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Mechanical trading systems - Weissman R.L.

Weissman R.L. Mechanical trading systems - Wiley publishing , 2005 . - 240 p.
ISBN 0-471-65435-3
Download (direct link): mechanicaltradingsystems2005.pdf
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In fact, it is quite common for asset allocators to dedicate additional funds to a trading system that is in the midst of a sizable equity drawdown. The reasoning here is that if the fund manager maintains a strict, disciplined adherence to the trading system and the market subsequently fails to exceed the historical worst peak-to-valley equity drawdown, then commitment of additional investment dollars into such an environment actually represents lower risk and a greater potential for profit than could normally be achieved through implementation of the system.
But what if the largest historical drawdown from the backtested period is violated? Either this can mean that our system’s integrity remains intact and we simply need to scale down our volumetric exposure to adjust for unprecedented levels of performance volatility, or it can serve as a warning that the dynamics of the market may be shifting and our system should be modified or perhaps no longer traded. Determining which of these two possibilities we are facing illustrates the importance of pairing robust mechanical trading systems with experienced traders and risk managers who are well versed at utilizing the price risk management tools discussed in this chapter.
CHAPTER 9
Improving the Rate of Return
Improving Returns by Expanding the Comfort Zone
The superior man bends his attention to what is radical. That being established, all practical courses naturally grow up.
—Confucius
THREE TYPES OF DIVERSIFICATION

Diversification is among the most important and underutilized tools available to traders and investors because it allows improvement of our rates of return without proportionately increasing risk assumed to achieve these enhanced levels of performance. The most commonly employed type of diversification—asset class diversification—has already been discussed in Chapters 3 and 4, where we looked at how diversification among assets that had low correlations improved our overall performance. A review of Tables 3.2 to 3.13 and Tables 4.4 to 4.8 shows that diversification almost always yielded improvements when compared with the performance of individual assets.
This chapter focuses on the two other diversification methodologies: adaptation of different parameter sets for the same trading system and combining of negatively and/or uncorrelated trading systems.
DIVERSIFICATION OF PARAMETER SETS

Assuming that a trading account has adequate equity under management, it is preferable to diversify parameter sets rather than to trade multiple contracts with the same parameter set. Although there maybe strong positive
177
178
MECHANICAL TRADING SYSTEMS
correlations between parameter sets of the same trading system, Tables 7.1 to 7.20 show that even minor modifications to parameter sets can make the difference between an overall profitable or losing outcome. Furthermore, as shown in Chapter 7, because we can never be certain as to which parameter set will outperform in the future, parameter set diversification greatly aids in minimizing regret. Minimization of regret in this context strengthens our psychological ability to adhere to a disciplined and consistent (e.g., systematic and/or mechanical) approach toward trading.2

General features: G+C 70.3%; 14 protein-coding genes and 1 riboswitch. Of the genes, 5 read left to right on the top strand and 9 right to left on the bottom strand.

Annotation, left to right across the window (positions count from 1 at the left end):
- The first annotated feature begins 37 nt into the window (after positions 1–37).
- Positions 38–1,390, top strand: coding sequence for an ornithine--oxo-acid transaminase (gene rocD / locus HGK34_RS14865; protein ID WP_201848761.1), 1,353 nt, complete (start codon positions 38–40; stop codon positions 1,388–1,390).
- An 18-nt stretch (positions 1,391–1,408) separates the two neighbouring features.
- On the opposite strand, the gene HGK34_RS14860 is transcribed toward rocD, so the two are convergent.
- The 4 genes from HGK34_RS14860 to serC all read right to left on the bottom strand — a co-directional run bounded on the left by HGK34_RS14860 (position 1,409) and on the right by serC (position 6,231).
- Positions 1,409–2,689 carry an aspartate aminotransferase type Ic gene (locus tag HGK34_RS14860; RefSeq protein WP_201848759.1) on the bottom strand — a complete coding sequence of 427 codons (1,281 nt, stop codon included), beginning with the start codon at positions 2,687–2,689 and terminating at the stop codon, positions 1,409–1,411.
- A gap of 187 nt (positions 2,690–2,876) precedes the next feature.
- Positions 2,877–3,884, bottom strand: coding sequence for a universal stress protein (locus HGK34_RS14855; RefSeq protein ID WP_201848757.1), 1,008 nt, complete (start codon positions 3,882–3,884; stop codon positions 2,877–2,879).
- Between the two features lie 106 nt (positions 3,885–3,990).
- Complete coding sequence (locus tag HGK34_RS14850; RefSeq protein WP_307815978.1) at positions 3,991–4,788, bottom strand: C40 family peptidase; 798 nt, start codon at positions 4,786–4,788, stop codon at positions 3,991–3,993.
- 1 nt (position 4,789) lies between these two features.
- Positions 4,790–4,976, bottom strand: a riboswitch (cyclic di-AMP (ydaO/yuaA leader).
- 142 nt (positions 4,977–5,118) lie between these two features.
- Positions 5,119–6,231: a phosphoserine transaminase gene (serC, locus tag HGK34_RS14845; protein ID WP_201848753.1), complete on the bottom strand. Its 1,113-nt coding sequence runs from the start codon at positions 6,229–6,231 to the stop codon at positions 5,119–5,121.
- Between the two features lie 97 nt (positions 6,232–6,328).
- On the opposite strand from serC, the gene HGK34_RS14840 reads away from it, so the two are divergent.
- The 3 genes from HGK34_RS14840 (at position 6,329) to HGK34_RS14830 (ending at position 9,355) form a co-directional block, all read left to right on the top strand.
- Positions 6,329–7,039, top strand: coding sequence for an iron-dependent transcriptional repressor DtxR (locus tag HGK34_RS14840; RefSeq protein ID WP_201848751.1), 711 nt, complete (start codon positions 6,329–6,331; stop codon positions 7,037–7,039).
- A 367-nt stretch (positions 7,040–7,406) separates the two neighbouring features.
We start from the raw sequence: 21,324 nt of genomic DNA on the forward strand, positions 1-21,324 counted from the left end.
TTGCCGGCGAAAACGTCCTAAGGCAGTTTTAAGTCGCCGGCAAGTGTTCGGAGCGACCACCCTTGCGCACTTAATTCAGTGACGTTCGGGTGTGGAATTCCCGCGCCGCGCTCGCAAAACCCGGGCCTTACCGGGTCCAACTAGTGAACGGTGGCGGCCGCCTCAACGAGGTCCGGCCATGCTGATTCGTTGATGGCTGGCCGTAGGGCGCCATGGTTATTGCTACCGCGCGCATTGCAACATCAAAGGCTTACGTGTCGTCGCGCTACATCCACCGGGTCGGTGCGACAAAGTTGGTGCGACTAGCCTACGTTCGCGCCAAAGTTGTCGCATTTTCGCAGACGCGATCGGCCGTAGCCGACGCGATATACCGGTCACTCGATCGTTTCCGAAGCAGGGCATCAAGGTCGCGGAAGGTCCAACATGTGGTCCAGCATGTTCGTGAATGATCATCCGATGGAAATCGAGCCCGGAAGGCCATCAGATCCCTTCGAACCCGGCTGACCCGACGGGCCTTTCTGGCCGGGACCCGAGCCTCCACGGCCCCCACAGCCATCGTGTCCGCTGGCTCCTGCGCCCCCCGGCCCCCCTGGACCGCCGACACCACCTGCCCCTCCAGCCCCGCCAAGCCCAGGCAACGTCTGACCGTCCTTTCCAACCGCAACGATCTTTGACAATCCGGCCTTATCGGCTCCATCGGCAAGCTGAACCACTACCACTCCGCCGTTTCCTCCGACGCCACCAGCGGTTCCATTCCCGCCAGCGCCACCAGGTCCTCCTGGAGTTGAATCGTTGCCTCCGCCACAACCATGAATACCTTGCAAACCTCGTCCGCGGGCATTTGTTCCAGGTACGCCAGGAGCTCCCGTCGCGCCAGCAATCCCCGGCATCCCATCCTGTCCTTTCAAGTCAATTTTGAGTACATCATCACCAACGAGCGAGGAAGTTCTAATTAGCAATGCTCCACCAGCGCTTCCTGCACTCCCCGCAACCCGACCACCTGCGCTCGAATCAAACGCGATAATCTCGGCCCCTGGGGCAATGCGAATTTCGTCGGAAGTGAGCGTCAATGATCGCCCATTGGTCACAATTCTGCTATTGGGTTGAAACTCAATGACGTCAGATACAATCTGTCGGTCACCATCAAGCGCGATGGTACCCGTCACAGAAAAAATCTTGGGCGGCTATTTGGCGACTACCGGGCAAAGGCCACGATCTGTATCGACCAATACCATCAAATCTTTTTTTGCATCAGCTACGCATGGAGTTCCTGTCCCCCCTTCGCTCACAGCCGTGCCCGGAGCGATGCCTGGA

A comparison of Tables 9.1 and 9.2 exemplifies this final point. Table 9.1 shows the results of various parameter sets on the two moving average crossover system for IMM Swiss franc during the in-sample period of 1993
TABLE 9.1 Moving average crossover optimization for CME Swiss franc (1993-2002).
Short Moving Average Long Moving Average P:MD
10 29 1.76
9 29 1.44
8 32 1.41
9 32 1.39
10 32 1.30
10 26 1.10
8 29 1.07
8 26 0.91
9 26 0.72
9 23 0.56
6 26 0.48
7 26 0.44
7 29 0.35
10 20 0.25
8 23 -0.11
9 20 -0.15
10 23 -0.18
8 20 -0.19
7 32 -0.19
6 23 -0.24
6 29 -0.24
7 23 -0.36
6 32 -0.45
7 20 -0.73
6 20 -0.83
Note: All trade summaries include $100 round-turn trade deductions for slippage
and commissions. Data source: CQG, Inc.
Improving the Rate of Return 179
TABLE 9.2 Moving average crossover optimization for CME Swiss franc—out of sample study (2003).
Short Moving Average Long Moving Average P:MD
7 20 0.83
6 26 0.77
10 23 0.71
7 32 0.70
6 23 0.63
8 32 0.58
7 26 0.55
7 23 0.54
8 23 0.50
6 32 0.47
10 32 0.46
9 20 0.45
8 29 0.40
10 20 0.36
9 32 0.36
6 20 0.28
8 20 0.26
7 29 0.24
9 23 0.20
8 26 0.16
10 26 0.16
6 29 0.11
9 26 -0.02
9 29 -0.13
10 29 -0.36
Note: All trade summaries include $100 round-turn trade deductions for slippage and commissions. Data source: CQG, Inc.
to 2002. Notice that the best-performing parameter set in this Table was the
10- and 29-day moving average crossover; the second-to-worst-performer was the 7- and 20-day parameter set. Compare this with Table 9.2, which is the same system on the IMM Swiss franc for the out-of-sample year of 2003. Not only is the best-performing parameter set of our in-sample period now the worst performer, but also our second-to-worst in-sample performer has now become the top-performing parameter set.
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